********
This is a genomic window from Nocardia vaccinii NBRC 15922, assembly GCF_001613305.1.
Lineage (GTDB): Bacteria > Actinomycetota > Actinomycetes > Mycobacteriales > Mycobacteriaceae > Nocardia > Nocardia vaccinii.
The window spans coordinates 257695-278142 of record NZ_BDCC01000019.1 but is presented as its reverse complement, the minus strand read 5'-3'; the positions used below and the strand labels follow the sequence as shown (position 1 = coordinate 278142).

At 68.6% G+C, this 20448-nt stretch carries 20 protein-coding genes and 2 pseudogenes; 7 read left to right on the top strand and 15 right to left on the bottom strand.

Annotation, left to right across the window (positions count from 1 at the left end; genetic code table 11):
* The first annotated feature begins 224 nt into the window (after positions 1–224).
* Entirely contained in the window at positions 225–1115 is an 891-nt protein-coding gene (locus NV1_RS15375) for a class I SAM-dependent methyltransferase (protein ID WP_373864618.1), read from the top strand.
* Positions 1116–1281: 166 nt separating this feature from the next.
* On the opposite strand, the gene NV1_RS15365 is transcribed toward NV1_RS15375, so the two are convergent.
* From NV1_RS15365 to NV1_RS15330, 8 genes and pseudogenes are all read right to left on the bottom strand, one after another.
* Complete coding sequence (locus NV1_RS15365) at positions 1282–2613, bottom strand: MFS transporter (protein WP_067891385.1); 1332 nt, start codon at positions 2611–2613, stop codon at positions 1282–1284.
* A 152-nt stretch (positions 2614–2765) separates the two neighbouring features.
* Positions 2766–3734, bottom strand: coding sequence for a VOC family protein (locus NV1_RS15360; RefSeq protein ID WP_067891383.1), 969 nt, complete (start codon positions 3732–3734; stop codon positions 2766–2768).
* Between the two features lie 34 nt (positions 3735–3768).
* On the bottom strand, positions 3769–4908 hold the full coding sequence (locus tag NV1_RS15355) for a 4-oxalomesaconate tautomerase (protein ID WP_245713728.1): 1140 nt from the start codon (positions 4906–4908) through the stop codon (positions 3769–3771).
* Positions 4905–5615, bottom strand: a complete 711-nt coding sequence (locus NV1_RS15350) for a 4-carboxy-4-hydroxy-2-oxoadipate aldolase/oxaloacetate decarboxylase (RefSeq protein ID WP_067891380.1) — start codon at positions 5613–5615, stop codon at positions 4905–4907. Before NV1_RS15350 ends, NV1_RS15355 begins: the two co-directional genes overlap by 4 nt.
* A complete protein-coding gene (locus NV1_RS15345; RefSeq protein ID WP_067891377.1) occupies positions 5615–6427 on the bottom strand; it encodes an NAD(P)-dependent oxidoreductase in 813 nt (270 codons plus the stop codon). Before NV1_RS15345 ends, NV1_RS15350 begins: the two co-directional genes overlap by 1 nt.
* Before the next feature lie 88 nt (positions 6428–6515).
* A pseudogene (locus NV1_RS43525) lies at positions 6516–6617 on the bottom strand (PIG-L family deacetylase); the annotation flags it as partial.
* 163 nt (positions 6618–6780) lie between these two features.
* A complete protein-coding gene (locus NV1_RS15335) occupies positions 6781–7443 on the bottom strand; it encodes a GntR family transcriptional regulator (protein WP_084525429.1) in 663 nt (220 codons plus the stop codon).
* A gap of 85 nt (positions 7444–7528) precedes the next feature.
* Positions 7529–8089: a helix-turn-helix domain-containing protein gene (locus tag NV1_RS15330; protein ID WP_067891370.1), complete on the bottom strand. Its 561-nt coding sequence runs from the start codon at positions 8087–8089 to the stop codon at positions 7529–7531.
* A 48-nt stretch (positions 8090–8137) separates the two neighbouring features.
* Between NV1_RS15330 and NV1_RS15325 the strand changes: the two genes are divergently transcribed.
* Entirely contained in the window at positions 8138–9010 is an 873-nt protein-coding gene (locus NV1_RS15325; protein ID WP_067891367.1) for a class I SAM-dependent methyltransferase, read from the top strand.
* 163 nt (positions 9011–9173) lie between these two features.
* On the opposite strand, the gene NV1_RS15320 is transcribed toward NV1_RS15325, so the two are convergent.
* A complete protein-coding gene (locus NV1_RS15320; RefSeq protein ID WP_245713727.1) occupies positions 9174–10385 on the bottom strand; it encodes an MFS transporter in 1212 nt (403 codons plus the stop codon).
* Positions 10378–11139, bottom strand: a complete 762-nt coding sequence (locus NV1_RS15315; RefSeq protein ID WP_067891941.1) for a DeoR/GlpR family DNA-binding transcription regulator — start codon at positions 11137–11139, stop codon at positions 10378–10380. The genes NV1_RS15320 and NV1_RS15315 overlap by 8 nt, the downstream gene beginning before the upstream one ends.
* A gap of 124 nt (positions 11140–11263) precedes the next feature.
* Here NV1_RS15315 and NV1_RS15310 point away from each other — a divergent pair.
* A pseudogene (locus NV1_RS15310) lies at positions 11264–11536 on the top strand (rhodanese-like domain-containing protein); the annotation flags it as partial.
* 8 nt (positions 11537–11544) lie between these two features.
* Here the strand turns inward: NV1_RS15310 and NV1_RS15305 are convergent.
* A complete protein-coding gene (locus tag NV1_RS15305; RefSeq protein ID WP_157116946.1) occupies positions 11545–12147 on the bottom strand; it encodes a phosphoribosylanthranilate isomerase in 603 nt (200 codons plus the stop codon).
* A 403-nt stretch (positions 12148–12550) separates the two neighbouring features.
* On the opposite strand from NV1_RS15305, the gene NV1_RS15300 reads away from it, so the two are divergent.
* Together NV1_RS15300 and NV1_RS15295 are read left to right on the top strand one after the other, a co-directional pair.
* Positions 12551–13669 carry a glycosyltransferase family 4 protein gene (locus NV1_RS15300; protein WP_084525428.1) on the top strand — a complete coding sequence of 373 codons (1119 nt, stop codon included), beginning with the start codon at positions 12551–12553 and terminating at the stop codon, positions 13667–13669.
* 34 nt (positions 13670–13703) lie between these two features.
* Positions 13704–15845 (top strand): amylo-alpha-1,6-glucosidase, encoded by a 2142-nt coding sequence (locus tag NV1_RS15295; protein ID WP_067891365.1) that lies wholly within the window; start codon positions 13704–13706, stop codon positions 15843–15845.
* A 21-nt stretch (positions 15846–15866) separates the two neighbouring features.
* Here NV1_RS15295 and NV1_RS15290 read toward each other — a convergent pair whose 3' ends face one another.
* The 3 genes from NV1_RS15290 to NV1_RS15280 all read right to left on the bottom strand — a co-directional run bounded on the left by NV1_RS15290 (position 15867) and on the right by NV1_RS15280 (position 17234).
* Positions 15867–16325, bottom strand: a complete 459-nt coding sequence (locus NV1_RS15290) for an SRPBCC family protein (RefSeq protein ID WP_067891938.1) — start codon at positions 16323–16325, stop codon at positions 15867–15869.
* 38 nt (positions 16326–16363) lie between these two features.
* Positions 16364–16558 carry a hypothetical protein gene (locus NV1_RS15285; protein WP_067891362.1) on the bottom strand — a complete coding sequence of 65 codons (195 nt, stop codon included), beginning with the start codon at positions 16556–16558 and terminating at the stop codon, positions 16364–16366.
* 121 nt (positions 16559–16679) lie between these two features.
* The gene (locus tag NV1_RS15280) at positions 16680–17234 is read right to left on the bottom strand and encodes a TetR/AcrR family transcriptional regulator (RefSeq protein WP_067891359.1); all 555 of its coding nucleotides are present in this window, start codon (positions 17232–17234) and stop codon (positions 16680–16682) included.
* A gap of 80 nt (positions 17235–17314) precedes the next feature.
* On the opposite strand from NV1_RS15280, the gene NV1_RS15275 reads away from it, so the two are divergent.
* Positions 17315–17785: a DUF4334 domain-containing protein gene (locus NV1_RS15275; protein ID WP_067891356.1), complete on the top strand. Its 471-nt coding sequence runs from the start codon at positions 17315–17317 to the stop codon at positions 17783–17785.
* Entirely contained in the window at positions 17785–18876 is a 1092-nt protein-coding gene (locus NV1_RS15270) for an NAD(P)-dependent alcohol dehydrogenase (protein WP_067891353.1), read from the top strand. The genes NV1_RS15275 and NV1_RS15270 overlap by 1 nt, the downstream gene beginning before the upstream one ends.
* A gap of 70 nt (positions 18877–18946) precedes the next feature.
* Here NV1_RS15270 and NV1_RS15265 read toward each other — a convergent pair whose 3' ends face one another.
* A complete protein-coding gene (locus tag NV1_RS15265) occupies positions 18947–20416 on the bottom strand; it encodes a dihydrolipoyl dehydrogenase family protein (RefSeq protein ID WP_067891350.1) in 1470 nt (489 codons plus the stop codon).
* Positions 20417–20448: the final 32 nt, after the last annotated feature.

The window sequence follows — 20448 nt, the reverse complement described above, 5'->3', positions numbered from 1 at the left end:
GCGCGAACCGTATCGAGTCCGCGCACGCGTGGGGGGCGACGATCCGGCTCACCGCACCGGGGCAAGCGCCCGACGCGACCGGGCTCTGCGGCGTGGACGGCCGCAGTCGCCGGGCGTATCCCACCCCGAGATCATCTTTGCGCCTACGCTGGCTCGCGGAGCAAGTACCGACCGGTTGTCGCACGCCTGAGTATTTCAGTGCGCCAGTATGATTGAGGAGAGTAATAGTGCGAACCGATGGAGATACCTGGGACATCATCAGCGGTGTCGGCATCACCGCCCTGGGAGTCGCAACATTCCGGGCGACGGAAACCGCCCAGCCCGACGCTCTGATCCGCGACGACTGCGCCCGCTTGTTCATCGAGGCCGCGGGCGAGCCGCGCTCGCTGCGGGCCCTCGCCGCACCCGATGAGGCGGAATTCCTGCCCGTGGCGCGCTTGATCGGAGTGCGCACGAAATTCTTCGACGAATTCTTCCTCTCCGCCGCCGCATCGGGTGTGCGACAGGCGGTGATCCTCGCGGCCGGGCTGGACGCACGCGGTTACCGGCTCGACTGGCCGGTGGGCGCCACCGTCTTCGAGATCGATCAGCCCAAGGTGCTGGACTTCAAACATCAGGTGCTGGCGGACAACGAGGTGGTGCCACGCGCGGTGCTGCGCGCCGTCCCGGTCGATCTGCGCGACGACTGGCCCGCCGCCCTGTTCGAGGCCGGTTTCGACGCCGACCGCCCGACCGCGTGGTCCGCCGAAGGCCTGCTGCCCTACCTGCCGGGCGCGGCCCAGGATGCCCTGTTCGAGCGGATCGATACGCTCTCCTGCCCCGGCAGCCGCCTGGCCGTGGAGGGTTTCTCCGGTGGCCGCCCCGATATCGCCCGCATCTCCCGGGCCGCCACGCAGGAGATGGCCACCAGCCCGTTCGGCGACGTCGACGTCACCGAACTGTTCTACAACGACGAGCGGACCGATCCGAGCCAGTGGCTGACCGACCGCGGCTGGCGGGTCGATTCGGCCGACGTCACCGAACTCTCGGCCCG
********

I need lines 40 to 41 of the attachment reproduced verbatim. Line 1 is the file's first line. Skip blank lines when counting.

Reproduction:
* Positions 12551–13669 carry a glycosyltransferase family 4 protein gene (locus NV1_RS15300; protein WP_084525428.1) on the top strand — a complete coding sequence of 373 codons (1119 nt, stop codon included), beginning with the start codon at positions 12551–12553 and terminating at the stop codon, positions 13667–13669.
* 34 nt (positions 13670–13703) lie between these two features.